02 Oct 2010

John Mason has warmly welcomed the Equality Act, most of which came into force yesterday (1 October). John was heavily involved in the Equality Bill when he sat on the committee of 18 MPs examining the Bill in detail in June 2009. He said, “Although the Bill and Act made mistakes and did not go far enough in some areas, the overall thrust of the legislation is good, giving more protection to a number of groups in society.”

The Equality Act prohibits discrimination on the grounds of eight protected characteristics including race, gender, disability, age, sexual orientation, religion and belief. It replaces and updates previous anti-discrimination legislation such as the Disability Discrimination Act. Of course some people would feel that other forms of discrimination should have been outlawed too, e.g. it is not illegal to discriminate against someone for their political views. But the Act does seek to tackle the main forms of obvious discrimination. Again others were concerned that the legislation did not go far enough, e.g. in relation to equal pay for women, as progress in this has been painfully slow since the legislation in the 1970s.

One very contentious area was the potential clash between competing rights such as sexual orientation and religion and belief. There was support across parties for a purpose clause in the Act which would have guided the courts in interpreting the detail of the legislation but the Government of the day refused to include this. John Mason expressed at the committee the concern of some religious people that the courts often put religion at the bottom of the pile when it comes to deciding between competing rights. However, the then Solicitor General, Vera Baird, said it was not the Government’s intention to set up a hierarchy of rights.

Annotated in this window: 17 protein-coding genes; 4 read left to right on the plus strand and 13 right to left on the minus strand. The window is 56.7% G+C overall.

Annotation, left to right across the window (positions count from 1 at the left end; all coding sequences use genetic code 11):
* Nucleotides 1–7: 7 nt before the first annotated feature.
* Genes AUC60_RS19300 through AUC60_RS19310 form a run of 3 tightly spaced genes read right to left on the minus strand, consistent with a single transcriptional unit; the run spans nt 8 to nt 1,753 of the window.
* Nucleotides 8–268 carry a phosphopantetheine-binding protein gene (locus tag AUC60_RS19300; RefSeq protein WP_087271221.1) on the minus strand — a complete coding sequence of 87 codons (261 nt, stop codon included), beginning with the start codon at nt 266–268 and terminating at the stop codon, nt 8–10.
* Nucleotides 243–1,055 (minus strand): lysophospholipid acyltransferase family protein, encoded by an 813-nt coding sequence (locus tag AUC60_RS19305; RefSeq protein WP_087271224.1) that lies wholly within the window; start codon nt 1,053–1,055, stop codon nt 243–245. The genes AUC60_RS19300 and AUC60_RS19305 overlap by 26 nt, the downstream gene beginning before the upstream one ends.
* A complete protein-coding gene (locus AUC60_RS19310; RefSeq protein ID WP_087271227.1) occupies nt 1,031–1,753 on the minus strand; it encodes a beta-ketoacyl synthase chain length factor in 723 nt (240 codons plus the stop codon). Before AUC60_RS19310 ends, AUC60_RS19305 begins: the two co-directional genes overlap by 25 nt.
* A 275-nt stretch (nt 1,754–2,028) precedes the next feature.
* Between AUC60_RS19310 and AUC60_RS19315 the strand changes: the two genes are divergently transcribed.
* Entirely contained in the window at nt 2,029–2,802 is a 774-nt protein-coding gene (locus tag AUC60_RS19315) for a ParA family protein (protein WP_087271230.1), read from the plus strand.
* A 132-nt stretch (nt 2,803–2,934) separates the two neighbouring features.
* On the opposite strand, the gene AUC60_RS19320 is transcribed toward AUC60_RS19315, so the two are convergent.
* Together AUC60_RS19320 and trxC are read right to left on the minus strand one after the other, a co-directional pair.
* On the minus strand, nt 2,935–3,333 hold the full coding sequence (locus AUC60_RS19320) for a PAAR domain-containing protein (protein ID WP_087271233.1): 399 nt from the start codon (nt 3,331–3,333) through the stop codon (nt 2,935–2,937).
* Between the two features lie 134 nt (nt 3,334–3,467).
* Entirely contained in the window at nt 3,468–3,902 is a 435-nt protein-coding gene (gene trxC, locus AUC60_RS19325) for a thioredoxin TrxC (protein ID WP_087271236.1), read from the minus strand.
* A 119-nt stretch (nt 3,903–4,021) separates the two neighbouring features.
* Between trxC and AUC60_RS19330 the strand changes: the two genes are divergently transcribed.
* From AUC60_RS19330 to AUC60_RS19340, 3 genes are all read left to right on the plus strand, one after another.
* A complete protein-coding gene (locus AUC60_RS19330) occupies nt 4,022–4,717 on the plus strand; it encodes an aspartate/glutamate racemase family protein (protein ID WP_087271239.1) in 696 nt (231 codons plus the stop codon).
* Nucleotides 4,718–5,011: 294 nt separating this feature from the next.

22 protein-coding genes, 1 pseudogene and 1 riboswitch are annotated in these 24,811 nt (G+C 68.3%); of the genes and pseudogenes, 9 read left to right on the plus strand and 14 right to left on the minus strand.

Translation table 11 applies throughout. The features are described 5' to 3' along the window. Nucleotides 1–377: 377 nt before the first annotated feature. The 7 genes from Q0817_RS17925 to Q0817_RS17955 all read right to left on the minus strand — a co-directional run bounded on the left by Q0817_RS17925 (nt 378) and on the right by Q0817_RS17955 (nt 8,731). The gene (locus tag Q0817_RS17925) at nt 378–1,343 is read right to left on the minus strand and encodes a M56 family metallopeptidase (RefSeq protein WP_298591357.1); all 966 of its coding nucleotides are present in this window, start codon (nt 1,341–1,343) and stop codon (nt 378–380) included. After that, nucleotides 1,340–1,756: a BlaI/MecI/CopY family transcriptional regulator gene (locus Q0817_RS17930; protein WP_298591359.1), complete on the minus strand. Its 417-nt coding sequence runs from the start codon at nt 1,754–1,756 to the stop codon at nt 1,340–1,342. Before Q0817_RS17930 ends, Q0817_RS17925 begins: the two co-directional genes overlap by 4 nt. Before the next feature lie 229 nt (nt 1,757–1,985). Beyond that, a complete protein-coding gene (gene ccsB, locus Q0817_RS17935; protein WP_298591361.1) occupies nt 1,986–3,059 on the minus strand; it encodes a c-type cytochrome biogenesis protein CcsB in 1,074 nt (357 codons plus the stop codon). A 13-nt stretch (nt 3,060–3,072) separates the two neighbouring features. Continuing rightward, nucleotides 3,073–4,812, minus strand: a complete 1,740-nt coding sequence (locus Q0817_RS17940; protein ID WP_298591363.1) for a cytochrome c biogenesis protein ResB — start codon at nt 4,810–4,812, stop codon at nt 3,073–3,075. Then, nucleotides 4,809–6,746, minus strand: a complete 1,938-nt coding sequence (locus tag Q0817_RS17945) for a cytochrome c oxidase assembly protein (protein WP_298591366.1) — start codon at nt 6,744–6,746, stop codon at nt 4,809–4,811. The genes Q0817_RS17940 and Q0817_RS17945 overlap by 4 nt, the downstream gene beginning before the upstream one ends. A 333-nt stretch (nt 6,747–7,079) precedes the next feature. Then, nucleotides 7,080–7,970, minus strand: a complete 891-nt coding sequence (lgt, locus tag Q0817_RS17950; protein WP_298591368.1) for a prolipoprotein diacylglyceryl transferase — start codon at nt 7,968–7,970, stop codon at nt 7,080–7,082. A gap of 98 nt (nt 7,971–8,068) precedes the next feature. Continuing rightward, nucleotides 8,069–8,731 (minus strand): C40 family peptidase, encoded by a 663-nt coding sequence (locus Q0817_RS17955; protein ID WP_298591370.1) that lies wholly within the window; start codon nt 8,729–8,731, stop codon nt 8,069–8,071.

A specific concern of John Mason’s (in a personal capacity) was that the Bill as originally tabled would have further restricted churches and other religious organisations as to whom they could employ. However, the House of Lords amended the Bill to protect religious freedom and the Government eventually accepted this.